FIG. 10 illustrates the circuitry for elements 30-34 which act to ring the telephone or TAM when the device is not in the call forwarding mode and a valid identification code is not received. Gate 30a receives the signal Y indicating that no identification code has been detected and that an ordinary telephone call is being received. The output thereof is fed to a timer 30b which is set to be on for two seconds and off for four seconds and the output of that timer 30b which is set to be on for two seconds and off for four seconds and the output of that time 30b is fed to a 20 Hz sine wave generator 30c to create the ring signal. The timer is allowed to run through 1 to 8 cycles by means of the maximum ring selector circuitry 34 comprising shift register 34a, switch 34d selector switch 34d and gates 34b and 34c whose output is fed to the input of gate 30a. The timer 30b thus generates the desired number of rings based upon the setting of the selector switch 34d. The output of generator 30c is fed to operational amplifier 30d and is coupled to TAM via the transformer 30e. The RO output of the generator is fed to the telephone line 20 via line amp 40. The transformer 30e feeds the answering machine TAM as well as a pickup detect circuit 33 which includes d.c. current sensing resistor 33a, amplifier 33b connected for a differential input in a conventional manner, amplifier 33c and gates 33d and 33e which act to set flip-flop 33f.
The output of gate 33d is fed to gate 33g which acts to disable the relay driver 32 when a pickup is detected to switch the answering machine TAM to the telephone line in a conventional manner.
FIG. 11 illustrates the call forwarding terminate circuitry 44, 46 and 51-55.
The call forwarding terminate code generator 44 includes the tristate bus drivers 44a-44d which feed the data bus and the programmable switches 46a-46d each of which is a four position single pole single throw switch. Again, the circuitry is set up to receive anywhere from 1 to 4 digits of terminate code depending upon the telephone system and in order to carry this out the device includes the code length selector circuitry comprising switch 46f and logical elements 46g, 46h and 46i which are similar to that for the call forwarding initiate code length selector shown in FIG. 7.
The actual security switch 54 is in fact a ganged switch including portion 54a and 54b feeding flip-flop 53a and timer 55a respectively.
Ring count circuit 52 comprises flip-flop 52a and 52c as well as gate 52b and timer 51a. Preset timer 55 comprises timer element 55a and the circuitry operates as follows. The first detected ring sets flip-flop 52a which enables the setting of flip-flop 52c upon the second ring. When the security switch 54b is set to the "0" position, the actions of flip-flop 52a and 52c have no effect on timer 55a, however the output of flip-flop 52c is fed to the set input of flip-flop 53a which enables the call forwarding terminate code to be issued when signal T is produced.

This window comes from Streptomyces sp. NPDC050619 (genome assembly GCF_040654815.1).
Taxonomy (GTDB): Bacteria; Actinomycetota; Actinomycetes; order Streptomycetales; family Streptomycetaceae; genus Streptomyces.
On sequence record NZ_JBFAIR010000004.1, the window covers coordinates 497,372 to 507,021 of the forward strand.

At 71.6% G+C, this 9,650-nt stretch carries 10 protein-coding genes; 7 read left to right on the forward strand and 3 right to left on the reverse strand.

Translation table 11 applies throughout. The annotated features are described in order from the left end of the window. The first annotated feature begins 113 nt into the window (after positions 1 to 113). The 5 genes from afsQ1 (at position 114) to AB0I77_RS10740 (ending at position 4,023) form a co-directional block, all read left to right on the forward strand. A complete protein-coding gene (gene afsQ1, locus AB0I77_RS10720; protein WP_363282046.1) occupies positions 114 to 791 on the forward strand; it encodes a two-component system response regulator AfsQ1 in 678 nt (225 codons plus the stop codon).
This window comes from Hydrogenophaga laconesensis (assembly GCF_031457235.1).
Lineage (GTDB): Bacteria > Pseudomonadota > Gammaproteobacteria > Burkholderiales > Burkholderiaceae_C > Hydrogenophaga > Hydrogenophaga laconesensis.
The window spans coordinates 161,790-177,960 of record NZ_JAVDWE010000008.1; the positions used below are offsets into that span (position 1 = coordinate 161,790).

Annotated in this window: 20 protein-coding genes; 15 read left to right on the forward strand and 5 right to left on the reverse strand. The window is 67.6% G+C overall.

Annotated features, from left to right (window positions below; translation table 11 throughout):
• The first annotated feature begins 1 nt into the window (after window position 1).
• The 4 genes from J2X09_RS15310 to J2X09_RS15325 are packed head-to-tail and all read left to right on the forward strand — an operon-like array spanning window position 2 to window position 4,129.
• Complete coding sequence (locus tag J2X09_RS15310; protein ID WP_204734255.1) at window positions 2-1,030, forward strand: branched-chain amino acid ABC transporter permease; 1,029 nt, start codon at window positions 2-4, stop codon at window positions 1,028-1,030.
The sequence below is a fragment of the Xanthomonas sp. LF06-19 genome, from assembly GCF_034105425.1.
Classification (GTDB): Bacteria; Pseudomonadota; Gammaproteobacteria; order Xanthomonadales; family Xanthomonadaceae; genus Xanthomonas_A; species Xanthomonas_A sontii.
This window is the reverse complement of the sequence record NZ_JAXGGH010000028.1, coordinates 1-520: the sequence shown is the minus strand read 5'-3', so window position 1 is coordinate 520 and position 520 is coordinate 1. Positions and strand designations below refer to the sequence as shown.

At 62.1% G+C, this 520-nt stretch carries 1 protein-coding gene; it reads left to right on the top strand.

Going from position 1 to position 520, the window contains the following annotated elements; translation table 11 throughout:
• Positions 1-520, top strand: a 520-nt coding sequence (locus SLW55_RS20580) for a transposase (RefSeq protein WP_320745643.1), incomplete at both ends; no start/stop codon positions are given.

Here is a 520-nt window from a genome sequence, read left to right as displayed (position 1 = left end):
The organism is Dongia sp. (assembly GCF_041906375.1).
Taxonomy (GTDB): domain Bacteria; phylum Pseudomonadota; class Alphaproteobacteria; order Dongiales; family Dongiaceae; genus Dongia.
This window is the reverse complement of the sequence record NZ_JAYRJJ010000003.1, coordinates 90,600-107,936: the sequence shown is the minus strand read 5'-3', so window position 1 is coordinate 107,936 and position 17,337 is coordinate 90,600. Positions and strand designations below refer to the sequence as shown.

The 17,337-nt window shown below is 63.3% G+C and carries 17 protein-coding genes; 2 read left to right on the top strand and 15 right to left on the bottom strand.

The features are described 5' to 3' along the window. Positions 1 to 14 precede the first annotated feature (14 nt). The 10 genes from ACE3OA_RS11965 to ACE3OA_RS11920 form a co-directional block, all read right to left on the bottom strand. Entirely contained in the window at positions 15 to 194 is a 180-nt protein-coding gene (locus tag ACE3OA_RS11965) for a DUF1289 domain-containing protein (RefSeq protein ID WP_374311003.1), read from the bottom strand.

When the security switch 54b is set to "1", the output of flip-flop 52a initiates timer 55a which triggers one shot 55b which has the output thereof fed to gate 55c and which is gated with signal E to trigger one shot 55d to produce the RC signal to reinitialize the call forwarding sequence for the telephone number stored in memory.
When switch 54b is set to position "2", the RC signal is not produced until the second ring effects the setting of flip-flop 52c. It should be noted that if the second ring is not received within the timing cycle defined by timer 51a, then flip-flops 52a and 52c are reset and the termination of call forwarding is not carried out.
Signal T generated at the output of gate 53a sets the line seize latch and is gated with the dial tone detect signal DT in gate 53b to set flip-flop 53c which enables the placing of the terminate code on the data bus. The timing for the sending of the terminate code over the data bus is thereafter defined by 46f, 46g, 46h, 46i. Monostable 53d and flip-flop 53e act to disable the terminate circuitry after the terminate code has been sent.
FIG. 12 illustrates the circuitry for generating the timing signals used throughout the device according to FIGS. 1-11. As can be seen, the 80 Hz square wave generator 50ae feeds the shift register 50af to generate ungated timing signals St1-St4 and their inverse by means of inverters 50ag, 50ah, 50ai and 50aj. The output of square wave generator 50ae is also used to generate gated timing signals t1-t4 and their inverse by means of gates 50ak, 50am, 50an and 50ap as well as a one shot 50aq. The output of 50am is fed to shift register 50ar to generate the timing pulses and utilizes inverters 50as, 50at, 50au and 50av.
The system timing for call forward initiating and terminating is now explained. Of the two sets of timing pulses, t1-t4 and St1-St4, t1-t4 are gated such that they are available only during the reception and decoding of telephone number digits and the dialing sequence for initiating call forwarding. St1-St4 are not gated and available at all times. t1, t2, t3, t4, St1, St2, St3, St4, are sequential time periods of equal duration. These time signals sequence the processes and determine the dialing output timing. The time period from St2-St1 determines the output pulse length. The time period from St1-St2 determines the time interval between pulses.